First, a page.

Nvidia's specification for the base clock frequency is 915MHz while the average Boost Clock speed is 980MHz. Gainward has increased the base clock frequency to 1006MHz, while the memory operates at 6108MHz, boosting the bandwidth to 195.5GB/s.

The rest of Gainward's card remains fairly standard, including a pair of SLI connectors, 6-pin and 8-pin PCIe power connectors, and an I/O panel configuration consisting of HDMI, DisplayPort and two DVI ports.

Test System Specs & 3Dmark 11

Core i7 Test System Specs

  • Intel Core i7-3960X Extreme Edition (3.30GHz)
  • x4 2GB G.Skill DDR3-1600(CAS 8-8-8-20)
  • Gigabyte G1.Assassin2 (Intel X79)
  • OCZ ZX Series (1250w)
  • Crucial m4 512GB (SATA 6Gb/s)
  • Gainward GeForce GTX 680 Phantom (2048MB)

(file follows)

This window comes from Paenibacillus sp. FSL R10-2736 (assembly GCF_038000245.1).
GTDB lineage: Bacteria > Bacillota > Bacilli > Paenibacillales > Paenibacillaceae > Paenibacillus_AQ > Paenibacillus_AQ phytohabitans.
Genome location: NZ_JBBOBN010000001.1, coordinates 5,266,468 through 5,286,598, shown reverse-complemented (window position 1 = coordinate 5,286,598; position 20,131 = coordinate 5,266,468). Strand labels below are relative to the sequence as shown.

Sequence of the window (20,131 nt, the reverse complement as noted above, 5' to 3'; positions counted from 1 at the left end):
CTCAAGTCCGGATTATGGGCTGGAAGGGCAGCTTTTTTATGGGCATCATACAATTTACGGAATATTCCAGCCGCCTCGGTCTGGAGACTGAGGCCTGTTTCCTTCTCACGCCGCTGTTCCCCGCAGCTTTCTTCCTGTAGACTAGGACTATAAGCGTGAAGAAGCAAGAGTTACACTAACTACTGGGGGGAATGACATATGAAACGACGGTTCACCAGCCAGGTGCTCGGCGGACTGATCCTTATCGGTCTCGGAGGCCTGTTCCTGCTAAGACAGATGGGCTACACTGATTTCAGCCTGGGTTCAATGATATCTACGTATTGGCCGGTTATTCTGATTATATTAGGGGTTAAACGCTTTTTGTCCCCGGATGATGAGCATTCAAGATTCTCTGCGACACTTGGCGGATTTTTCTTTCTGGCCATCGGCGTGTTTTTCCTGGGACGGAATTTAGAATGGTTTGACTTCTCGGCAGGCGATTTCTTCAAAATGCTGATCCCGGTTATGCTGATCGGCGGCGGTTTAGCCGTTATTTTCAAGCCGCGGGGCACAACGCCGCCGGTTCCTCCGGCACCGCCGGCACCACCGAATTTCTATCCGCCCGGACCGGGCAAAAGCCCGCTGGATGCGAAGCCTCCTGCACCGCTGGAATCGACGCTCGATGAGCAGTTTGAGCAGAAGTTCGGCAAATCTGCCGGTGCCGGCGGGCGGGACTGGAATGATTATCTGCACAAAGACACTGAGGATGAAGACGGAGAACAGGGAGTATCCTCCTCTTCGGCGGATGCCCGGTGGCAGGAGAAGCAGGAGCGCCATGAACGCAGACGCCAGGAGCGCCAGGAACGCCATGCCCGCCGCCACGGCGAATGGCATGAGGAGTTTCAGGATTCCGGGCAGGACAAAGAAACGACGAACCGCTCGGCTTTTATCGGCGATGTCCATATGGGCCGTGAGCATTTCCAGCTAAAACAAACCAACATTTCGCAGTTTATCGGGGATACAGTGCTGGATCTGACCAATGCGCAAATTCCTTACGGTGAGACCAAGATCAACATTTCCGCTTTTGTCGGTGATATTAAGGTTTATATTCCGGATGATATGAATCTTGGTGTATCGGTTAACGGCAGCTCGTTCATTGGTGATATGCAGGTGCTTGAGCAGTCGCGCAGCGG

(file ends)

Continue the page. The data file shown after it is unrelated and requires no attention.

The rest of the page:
• Gainward GeForce GTX 670 Phantom (2048MB)
  • Gainward GeForce GTX 680 (2048MB)
  • Gigabyte GeForce GTX 590 (3072MB)
  • Gigabyte GeForce GTX 580 (1536MB)
  • Gigabyte GeForce GTX 570 (1280MB)
  • Gigabyte GeForce GTX 560 Ti (1024MB)
  • HIS Radeon HD 7970 (3072MB)
  • HIS Radeon HD 7950 (3072MB)
  • HIS Radeon HD 7870 (2048MB)
  • HIS Radeon HD 7850 (2048MB)
  • HIS Radeon HD 6990 (4096MB)
  • HIS Radeon HD 6970 (2048MB)
  • HIS Radeon HD 6950 (2048MB)
  • HIS Radeon HD 6870 (1024MB)
  • HIS Radeon HD 5870 (1024MB)
  • Microsoft Windows 7 Ultimate SP1 64-bit
  • Nvidia Forceware 301.34
  • AMD Catalyst 12.4

Impressively, the GTX 670 delivered virtually the same score as the GTX 590 in the 3DMark 11 extreme test, while it was 10 per cent faster than the HD 7970 and just 8 per cent slower than the GTX 680.

Continue Reading

Benchmarks: Aliens vs. Predator, Metro 2033 Benchmarks: Battlefield 3, Modern Warfare 3 Benchmarks: Crysis 2, Dragon Age II Benchmarks: Deus Ex, Hard Reset Benchmarks: DiRT 3, Just Cause 2 Benchmarks: The Witcher 2, The Elder Scrolls V Benchmarks: Alan Wake, King Arthur II Power Consumption & Temperatures Overclocking Performance Final Thoughts

Everything You Need to Know About Intel's Ivy Bridge